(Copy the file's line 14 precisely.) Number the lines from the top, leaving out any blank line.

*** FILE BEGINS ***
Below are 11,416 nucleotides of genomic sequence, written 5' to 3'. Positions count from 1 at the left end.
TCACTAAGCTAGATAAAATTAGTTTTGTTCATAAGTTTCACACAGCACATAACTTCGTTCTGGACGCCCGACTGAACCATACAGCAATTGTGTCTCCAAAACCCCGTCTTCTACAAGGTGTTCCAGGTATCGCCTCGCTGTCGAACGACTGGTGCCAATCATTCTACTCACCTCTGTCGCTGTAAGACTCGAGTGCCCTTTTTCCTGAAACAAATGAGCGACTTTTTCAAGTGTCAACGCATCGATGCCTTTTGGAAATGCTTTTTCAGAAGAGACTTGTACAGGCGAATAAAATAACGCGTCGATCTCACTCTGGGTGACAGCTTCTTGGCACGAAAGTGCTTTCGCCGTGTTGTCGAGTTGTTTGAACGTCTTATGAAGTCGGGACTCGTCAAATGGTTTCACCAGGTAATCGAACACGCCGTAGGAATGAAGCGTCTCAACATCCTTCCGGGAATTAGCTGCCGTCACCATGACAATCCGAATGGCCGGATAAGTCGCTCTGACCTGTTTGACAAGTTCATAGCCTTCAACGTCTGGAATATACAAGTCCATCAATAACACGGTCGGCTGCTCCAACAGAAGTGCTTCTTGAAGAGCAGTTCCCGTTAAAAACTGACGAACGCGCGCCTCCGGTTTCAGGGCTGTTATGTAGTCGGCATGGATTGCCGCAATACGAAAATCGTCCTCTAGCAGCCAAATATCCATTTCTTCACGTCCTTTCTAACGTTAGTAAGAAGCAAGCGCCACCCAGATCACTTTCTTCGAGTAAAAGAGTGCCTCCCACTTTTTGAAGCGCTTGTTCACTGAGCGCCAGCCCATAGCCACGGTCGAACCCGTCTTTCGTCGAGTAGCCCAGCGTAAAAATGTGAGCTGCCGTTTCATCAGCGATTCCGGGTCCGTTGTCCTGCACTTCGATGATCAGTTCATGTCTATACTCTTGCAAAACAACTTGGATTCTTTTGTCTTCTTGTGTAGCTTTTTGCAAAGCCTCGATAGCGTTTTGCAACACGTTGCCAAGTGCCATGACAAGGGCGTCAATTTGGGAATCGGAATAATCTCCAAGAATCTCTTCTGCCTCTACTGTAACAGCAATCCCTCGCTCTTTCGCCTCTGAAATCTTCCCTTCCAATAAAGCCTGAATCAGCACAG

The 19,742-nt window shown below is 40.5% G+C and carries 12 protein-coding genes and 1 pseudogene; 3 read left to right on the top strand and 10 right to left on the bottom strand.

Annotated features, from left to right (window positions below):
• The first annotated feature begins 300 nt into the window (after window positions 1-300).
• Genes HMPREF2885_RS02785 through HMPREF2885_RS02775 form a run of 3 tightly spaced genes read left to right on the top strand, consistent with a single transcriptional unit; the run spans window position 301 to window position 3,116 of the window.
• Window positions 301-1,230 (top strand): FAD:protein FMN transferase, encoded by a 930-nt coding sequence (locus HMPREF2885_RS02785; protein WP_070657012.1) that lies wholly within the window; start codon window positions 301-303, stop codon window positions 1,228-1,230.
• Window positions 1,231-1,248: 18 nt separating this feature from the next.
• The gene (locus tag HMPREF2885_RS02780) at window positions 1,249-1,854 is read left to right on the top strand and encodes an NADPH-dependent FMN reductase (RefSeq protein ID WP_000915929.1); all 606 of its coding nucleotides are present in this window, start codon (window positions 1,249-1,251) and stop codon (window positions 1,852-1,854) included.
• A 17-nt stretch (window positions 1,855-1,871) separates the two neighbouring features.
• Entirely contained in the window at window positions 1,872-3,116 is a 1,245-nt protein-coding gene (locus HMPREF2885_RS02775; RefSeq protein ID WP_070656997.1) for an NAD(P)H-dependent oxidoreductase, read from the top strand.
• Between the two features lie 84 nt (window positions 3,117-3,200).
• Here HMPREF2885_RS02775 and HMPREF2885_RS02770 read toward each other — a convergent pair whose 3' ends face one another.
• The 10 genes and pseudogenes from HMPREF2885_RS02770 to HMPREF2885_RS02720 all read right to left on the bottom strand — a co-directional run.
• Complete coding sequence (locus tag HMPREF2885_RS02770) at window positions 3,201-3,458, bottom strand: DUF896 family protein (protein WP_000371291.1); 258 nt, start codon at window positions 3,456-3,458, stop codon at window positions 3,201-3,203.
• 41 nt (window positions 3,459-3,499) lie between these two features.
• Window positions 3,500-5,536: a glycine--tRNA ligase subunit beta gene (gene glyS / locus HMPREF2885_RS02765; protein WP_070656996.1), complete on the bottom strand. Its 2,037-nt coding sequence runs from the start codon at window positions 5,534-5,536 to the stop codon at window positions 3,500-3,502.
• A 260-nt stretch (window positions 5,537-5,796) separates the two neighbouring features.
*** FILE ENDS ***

• The 10 genes and pseudogenes from HMPREF2885_RS02770 to HMPREF2885_RS02720 all read right to left on the bottom strand — a co-directional run.